The Visitor

Woodchuck hiding under woodpile

Our neighbor mentioned this little woodchuck (aka groundhog) had eaten her flowers when she planted them, and now she or he has been visiting our yard.  When we saw him the other day through the side window, he was eating something in the grass between our two houses.  I went outside to take a photo and he lumbered over to hide below the neighbors woodpile.  So cute.  But the next morning, some of my kale plants had been eaten. Coincidence? I don’t think so.

Ever since we’ve been planting trees and making new garden beds, we’ve had many more birds and other critters come into the yard.  So mostly that is a wonderful thing.  But we are hoping to grow food!  So I will be searching the internet for natural ways to repel them.  Have any good ideas?



Training the Cherry Tree

Training the Cherry TreeToday was a day for food forests! My friend Mihku and I went to a tour of Edgewood Nursery in the morning, and then later she showed me how to train the branches of the cherry tree so that it will grow into a good shape for growing and picking cherries.

Aaron Parker of Edgewood is so knowledgeable about perennial fruits and vegetables, and also has so many great permaculture plants to taste and buy.  I fell in love with Turkish Rocket, a perennial vegetable that tastes somewhat like broccoli.  More on that in a later post.  But I also got to see a grown up cherry tree, and get a sense of what they might look like and how they are shaped at maturity.  Back at home, Mihku and I used kite string and tent stakes to bend three branches on each tree closer to the ground, so they grow into a stronger shape–which means developing a wider “crotch angle.”  One branch was left in the center as the leader.  I am so grateful that Mihku and others are willing to show me how–it is so much easier to see it done, than to try to figure it out from books.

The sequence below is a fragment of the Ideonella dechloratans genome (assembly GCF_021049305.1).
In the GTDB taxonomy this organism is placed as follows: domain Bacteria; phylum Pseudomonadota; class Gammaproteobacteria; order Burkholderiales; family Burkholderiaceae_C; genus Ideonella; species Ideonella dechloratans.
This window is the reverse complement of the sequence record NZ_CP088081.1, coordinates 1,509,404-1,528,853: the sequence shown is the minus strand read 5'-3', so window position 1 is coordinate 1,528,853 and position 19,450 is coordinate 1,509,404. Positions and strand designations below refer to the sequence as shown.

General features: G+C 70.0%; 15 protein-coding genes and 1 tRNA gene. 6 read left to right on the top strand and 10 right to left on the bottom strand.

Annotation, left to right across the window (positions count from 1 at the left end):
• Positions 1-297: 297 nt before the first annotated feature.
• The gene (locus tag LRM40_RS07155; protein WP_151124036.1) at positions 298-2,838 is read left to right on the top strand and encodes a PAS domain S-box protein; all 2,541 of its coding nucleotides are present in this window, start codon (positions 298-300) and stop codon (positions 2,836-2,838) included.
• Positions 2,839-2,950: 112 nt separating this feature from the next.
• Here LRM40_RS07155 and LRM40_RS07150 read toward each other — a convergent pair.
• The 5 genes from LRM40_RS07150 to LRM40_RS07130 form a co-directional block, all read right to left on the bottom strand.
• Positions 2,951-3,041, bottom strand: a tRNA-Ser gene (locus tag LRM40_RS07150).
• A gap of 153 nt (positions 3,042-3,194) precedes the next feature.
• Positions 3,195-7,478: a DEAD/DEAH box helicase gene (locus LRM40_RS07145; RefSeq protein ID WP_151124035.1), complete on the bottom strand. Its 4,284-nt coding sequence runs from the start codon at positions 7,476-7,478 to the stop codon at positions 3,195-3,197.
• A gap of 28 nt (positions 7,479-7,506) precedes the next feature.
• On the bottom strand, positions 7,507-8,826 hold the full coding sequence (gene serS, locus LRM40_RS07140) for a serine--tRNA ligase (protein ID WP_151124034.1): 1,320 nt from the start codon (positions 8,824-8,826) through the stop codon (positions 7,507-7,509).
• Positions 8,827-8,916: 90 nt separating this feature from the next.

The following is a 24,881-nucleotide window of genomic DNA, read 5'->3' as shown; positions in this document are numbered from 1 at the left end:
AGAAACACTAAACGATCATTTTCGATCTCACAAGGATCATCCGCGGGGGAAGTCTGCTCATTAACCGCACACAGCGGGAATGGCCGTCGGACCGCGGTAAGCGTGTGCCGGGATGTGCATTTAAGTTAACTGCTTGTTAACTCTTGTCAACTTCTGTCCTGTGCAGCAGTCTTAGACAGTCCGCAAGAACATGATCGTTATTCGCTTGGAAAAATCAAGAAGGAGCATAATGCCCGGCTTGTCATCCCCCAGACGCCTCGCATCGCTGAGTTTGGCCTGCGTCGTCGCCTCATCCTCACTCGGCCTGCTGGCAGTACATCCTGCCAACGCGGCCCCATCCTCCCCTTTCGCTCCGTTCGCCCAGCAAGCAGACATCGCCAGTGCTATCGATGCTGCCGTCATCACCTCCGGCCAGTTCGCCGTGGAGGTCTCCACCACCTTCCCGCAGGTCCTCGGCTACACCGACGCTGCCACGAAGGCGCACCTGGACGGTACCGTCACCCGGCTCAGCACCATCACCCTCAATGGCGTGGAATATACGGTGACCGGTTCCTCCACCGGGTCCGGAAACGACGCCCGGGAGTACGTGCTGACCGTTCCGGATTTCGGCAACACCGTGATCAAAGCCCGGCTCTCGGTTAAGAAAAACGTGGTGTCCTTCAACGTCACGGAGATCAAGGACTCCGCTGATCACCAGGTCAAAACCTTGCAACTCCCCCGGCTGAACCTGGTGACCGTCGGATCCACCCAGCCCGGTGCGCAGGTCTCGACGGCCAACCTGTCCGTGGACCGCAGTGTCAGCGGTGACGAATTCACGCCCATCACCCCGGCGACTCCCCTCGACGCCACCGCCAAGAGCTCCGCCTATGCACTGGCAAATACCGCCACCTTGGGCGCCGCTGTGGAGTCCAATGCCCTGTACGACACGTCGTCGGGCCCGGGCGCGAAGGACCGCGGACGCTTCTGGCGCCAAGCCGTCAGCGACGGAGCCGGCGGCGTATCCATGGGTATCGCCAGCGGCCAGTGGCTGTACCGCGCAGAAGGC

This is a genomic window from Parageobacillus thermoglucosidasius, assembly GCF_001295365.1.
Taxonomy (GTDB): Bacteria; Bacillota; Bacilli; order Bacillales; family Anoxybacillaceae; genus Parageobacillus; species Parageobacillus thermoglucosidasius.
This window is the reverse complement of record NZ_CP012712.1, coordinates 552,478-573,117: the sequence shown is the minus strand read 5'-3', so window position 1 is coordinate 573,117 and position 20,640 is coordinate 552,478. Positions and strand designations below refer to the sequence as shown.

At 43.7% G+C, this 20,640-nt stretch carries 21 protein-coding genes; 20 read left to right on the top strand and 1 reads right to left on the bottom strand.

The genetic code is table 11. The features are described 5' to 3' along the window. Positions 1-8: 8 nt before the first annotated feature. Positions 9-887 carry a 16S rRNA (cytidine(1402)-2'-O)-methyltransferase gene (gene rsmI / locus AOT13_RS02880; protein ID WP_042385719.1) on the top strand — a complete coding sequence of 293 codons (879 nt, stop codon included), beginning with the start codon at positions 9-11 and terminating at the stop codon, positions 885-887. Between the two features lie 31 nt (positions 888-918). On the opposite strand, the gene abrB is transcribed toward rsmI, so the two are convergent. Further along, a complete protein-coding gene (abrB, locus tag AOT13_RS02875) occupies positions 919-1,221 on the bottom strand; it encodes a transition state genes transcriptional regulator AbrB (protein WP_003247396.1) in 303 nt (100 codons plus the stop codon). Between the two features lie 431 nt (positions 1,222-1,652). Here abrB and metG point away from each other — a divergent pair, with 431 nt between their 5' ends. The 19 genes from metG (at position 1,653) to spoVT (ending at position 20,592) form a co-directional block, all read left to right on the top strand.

After that, because our new garden fork had arrived in the mail, I started aerating the soil around the trees–or I should say, I got 1/3 of the way around one tree–it was a lot of hard work.  Our soil is very compacted, so this is important for soil health, but my whole body is aching now.  In order to feel a bit more accomplished, I focused on that one section, laid down some thick newspaper sections over the soil, added compost on top, and then planted 14 (annual) kale plants, a patch of thyme, some chamomile, and a sweet cicely plant.  These were all plants we got at the plant swap, and the kale were getting pretty leggy.  I added a bit of mulch.  Still much more to do tomorrow.

Finally, I put together a holistic spray that I learned about from The Holistic Orchard book, but was presented in a simple recipe at Fedco Seeds.  Fedco actually sells all the ingredients, but before I knew that, I had searched around and got Neem Oil at Lowes, and ordered two more ingredients on Amazon.  I didn’t have exactly what they recommended, and I didn’t “activate” the EM-1, but as I understand it, this spray will help to colonize the trees with helpful microbes so that they can resist pests and disease, just like probiotics for humans.  Margy had already purchased a sprayer for other yard uses, so all I had to do was mix it up, and spray all over our new trees; and then I also sprayed what I could reach of our ornamental cherries which have been very neglected for years. Here are the important ingredients of this tonic:

Fish Hydrolysate: Feeds soil and arboreal food web.
Neem Oil: Contains Azadirachtin compounds that deter pests and disrupt their life cycles. Neem also is said to stimulate the tree’s immune system, give nutrients to foliage and feed the arboreal food web. …
Liquid Kelp: Promotes growth and helps trees adapt to stress.
EM-1: A probiotic inoculant that colonizes the branches and fruit with beneficial microbes to promote fruit growth and disease resistance. Click here for info on fermenting, or “activating,” EM-1.

Cherry with new underplantings

[Cherry with branches trained, and thyme and chamomile below, plus if you look closely, you can see kale at the very bottom.]